(Repeats to additional subscribers, no changes) (New throughout, updates with Justice Department saying Bharara among those asked to resign)
By Joel Schechtman and Mark Hosenball
WASHINGTON, March 10 (Reuters) - U.S. Attorney General Jeff Sessions has asked the remaining 46 chief federal prosecutors left over from the Obama administration to resign, including Manhattan U.S. Attorney Preet Bharara who had been asked to stay on in November by then President-elect Donald Trump.
A Justice Department spokeswoman confirmed the resignation requests applied to Bharara. However, it was not immediately clear if all resignations would ultimately be accepted.
Bharara was unsure where he stood because he did not know if the person who contacted him was aware that Trump had asked him to remain in office, according a source familiar with the matter. Bharara's office handles some of the most critical business and criminal cases passing through the federal judicial system.
U.S. attorneys are political appointees, and the request from Trump's Justice Department is part of a routine process. Not every new administration replaces all U.S. attorneys at once.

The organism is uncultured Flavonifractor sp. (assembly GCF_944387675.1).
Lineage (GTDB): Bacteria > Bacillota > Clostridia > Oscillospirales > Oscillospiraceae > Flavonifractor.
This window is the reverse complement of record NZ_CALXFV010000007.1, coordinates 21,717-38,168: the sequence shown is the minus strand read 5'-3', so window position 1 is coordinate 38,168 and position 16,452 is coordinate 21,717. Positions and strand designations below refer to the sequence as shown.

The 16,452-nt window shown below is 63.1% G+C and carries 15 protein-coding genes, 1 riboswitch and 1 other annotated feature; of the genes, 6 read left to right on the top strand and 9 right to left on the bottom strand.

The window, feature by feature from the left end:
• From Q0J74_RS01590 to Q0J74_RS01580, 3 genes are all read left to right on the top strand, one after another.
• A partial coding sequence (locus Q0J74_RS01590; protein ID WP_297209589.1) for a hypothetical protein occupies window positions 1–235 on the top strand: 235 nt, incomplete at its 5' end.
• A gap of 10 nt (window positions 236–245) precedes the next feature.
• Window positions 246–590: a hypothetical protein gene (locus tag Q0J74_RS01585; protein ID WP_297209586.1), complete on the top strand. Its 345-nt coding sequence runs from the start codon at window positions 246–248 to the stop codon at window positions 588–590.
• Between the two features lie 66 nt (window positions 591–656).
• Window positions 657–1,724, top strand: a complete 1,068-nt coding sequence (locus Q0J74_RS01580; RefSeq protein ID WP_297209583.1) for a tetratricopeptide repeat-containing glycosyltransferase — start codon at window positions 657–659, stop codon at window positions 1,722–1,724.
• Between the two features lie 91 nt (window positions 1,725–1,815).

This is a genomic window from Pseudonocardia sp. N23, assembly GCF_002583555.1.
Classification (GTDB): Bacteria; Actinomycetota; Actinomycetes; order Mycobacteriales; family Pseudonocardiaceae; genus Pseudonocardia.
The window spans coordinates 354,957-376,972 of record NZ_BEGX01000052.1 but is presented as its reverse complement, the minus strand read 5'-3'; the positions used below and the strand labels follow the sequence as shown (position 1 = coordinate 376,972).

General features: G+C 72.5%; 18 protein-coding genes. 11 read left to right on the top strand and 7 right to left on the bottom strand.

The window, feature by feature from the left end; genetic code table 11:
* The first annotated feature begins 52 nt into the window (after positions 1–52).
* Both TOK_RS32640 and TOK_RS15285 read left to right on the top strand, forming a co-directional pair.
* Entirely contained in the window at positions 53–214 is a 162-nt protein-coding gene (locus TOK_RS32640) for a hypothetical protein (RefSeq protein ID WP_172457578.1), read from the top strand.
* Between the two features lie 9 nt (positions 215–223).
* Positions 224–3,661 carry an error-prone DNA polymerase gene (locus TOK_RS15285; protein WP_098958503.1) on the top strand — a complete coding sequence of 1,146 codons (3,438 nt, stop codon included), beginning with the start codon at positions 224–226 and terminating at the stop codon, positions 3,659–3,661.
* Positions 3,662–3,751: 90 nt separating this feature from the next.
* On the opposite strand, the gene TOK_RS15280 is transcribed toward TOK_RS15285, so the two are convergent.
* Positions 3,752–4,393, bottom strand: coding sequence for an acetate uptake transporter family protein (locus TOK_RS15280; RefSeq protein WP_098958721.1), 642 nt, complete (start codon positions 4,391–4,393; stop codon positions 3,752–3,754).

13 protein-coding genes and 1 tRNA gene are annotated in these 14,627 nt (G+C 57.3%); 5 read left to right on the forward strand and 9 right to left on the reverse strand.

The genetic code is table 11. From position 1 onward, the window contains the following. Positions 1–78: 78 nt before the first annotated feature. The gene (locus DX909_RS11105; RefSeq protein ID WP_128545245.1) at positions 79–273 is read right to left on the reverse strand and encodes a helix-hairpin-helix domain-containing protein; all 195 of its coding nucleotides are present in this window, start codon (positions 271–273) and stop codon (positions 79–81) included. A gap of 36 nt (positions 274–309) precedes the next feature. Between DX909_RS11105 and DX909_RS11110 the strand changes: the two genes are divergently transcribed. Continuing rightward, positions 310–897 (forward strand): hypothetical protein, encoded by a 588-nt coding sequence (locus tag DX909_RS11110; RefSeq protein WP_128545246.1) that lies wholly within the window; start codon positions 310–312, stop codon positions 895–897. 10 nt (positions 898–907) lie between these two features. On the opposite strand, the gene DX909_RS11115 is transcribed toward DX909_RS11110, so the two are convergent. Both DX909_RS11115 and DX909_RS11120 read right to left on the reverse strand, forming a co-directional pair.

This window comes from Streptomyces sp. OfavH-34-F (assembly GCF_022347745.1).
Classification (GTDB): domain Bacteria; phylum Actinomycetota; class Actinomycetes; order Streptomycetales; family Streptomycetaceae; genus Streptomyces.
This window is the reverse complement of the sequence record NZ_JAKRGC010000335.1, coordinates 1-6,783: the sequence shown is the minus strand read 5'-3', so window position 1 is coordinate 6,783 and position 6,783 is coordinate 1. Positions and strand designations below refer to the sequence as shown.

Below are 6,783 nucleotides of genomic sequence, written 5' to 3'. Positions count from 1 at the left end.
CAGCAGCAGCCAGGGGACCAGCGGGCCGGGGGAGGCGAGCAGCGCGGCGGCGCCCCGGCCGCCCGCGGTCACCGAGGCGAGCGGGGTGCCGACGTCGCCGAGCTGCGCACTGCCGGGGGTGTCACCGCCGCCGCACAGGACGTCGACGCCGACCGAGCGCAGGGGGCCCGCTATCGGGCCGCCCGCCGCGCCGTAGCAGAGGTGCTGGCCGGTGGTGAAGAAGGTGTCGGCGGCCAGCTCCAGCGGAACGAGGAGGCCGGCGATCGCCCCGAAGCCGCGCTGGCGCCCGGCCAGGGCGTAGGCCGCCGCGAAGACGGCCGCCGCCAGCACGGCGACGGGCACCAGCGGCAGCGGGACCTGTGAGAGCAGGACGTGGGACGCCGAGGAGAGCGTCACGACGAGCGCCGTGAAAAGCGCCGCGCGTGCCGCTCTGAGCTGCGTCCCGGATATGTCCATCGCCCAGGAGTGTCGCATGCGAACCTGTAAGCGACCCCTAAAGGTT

Bharara met with Trump in Trump Tower on Nov. 30. Afterward, Bharara told reporters the two had a "good meeting" and he had agreed to stay on.
The Justice Department statement said: "Until the new U.S. attorneys are confirmed, the dedicated career prosecutors in our U.S. attorney’s offices will continue the great work of the department in investigating, prosecuting, and deterring the most violent offenders.”
Robert Capers, U.S. Attorney in Brooklyn, issued a statement saying he had been asked to resign. He said Bridget Rohde, the chief assistant U.S. attorney in that office, would take over his role in an acting capacity.
"It has been my greatest honor to serve my country, New York City and the people of this district for almost 14 years, with the last 17 months serving as United States Attorney," Capers said. (Reporting by Eric Walsh, Mark Hosenball and Joel Schechtman in Washington and Nate Raymond in Boston, Editing by Eric Beech and David Gregorio)